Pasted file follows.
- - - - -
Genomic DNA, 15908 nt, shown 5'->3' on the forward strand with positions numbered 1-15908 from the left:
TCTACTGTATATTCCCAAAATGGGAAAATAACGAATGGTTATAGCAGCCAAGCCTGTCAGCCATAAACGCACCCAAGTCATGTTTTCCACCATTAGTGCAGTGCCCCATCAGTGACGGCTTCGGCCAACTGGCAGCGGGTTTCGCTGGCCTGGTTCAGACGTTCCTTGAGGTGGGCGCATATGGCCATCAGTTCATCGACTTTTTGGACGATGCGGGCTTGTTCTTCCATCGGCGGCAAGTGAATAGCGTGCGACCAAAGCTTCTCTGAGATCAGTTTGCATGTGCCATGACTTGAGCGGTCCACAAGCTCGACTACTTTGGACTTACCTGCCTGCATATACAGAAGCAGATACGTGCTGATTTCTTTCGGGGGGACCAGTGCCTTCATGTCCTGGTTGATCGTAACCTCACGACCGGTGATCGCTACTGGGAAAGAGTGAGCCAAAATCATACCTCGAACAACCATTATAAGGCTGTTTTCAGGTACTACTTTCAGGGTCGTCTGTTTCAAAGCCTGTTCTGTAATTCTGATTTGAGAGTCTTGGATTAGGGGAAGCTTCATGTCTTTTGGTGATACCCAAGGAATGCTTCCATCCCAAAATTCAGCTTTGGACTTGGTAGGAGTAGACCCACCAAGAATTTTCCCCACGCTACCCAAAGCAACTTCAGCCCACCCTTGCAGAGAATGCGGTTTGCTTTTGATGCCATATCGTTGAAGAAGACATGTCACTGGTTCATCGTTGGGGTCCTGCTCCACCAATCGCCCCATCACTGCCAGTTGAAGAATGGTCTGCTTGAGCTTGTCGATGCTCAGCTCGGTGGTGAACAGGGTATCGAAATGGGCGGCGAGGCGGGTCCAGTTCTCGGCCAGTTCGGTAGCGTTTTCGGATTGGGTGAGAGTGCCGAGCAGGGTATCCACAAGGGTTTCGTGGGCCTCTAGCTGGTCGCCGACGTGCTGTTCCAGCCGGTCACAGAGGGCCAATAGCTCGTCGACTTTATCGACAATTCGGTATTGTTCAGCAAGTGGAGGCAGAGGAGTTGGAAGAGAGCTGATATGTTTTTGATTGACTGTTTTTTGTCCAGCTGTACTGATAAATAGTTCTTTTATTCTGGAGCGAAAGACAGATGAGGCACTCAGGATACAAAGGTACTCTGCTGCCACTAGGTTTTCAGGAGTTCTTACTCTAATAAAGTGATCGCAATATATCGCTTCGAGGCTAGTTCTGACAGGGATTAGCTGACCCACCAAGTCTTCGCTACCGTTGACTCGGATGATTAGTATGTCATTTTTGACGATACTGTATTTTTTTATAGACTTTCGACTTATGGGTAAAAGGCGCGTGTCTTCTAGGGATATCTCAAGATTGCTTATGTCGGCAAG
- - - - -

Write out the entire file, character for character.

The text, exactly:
Genomic DNA, 15908 nt, shown 5'->3' on the forward strand with positions numbered 1-15908 from the left:
TCTACTGTATATTCCCAAAATGGGAAAATAACGAATGGTTATAGCAGCCAAGCCTGTCAGCCATAAACGCACCCAAGTCATGTTTTCCACCATTAGTGCAGTGCCCCATCAGTGACGGCTTCGGCCAACTGGCAGCGGGTTTCGCTGGCCTGGTTCAGACGTTCCTTGAGGTGGGCGCATATGGCCATCAGTTCATCGACTTTTTGGACGATGCGGGCTTGTTCTTCCATCGGCGGCAAGTGAATAGCGTGCGACCAAAGCTTCTCTGAGATCAGTTTGCATGTGCCATGACTTGAGCGGTCCACAAGCTCGACTACTTTGGACTTACCTGCCTGCATATACAGAAGCAGATACGTGCTGATTTCTTTCGGGGGGACCAGTGCCTTCATGTCCTGGTTGATCGTAACCTCACGACCGGTGATCGCTACTGGGAAAGAGTGAGCCAAAATCATACCTCGAACAACCATTATAAGGCTGTTTTCAGGTACTACTTTCAGGGTCGTCTGTTTCAAAGCCTGTTCTGTAATTCTGATTTGAGAGTCTTGGATTAGGGGAAGCTTCATGTCTTTTGGTGATACCCAAGGAATGCTTCCATCCCAAAATTCAGCTTTGGACTTGGTAGGAGTAGACCCACCAAGAATTTTCCCCACGCTACCCAAAGCAACTTCAGCCCACCCTTGCAGAGAATGCGGTTTGCTTTTGATGCCATATCGTTGAAGAAGACATGTCACTGGTTCATCGTTGGGGTCCTGCTCCACCAATCGCCCCATCACTGCCAGTTGAAGAATGGTCTGCTTGAGCTTGTCGATGCTCAGCTCGGTGGTGAACAGGGTATCGAAATGGGCGGCGAGGCGGGTCCAGTTCTCGGCCAGTTCGGTAGCGTTTTCGGATTGGGTGAGAGTGCCGAGCAGGGTATCCACAAGGGTTTCGTGGGCCTCTAGCTGGTCGCCGACGTGCTGTTCCAGCCGGTCACAGAGGGCCAATAGCTCGTCGACTTTATCGACAATTCGGTATTGTTCAGCAAGTGGAGGCAGAGGAGTTGGAAGAGAGCTGATATGTTTTTGATTGACTGTTTTTTGTCCAGCTGTACTGATAAATAGTTCTTTTATTCTGGAGCGAAAGACAGATGAGGCACTCAGGATACAAAGGTACTCTGCTGCCACTAGGTTTTCAGGAGTTCTTACTCTAATAAAGTGATCGCAATATATCGCTTCGAGGCTAGTTCTGACAGGGATTAGCTGACCCACCAAGTCTTCGCTACCGTTGACTCGGATGATTAGTATGTCATTTTTGACGATACTGTATTTTTTTATAGACTTTCGACTTATGGGTAAAAGGCGCGTGTCTTCTAGGGATATCTCAAGATTGCTTATGTCGGCAAG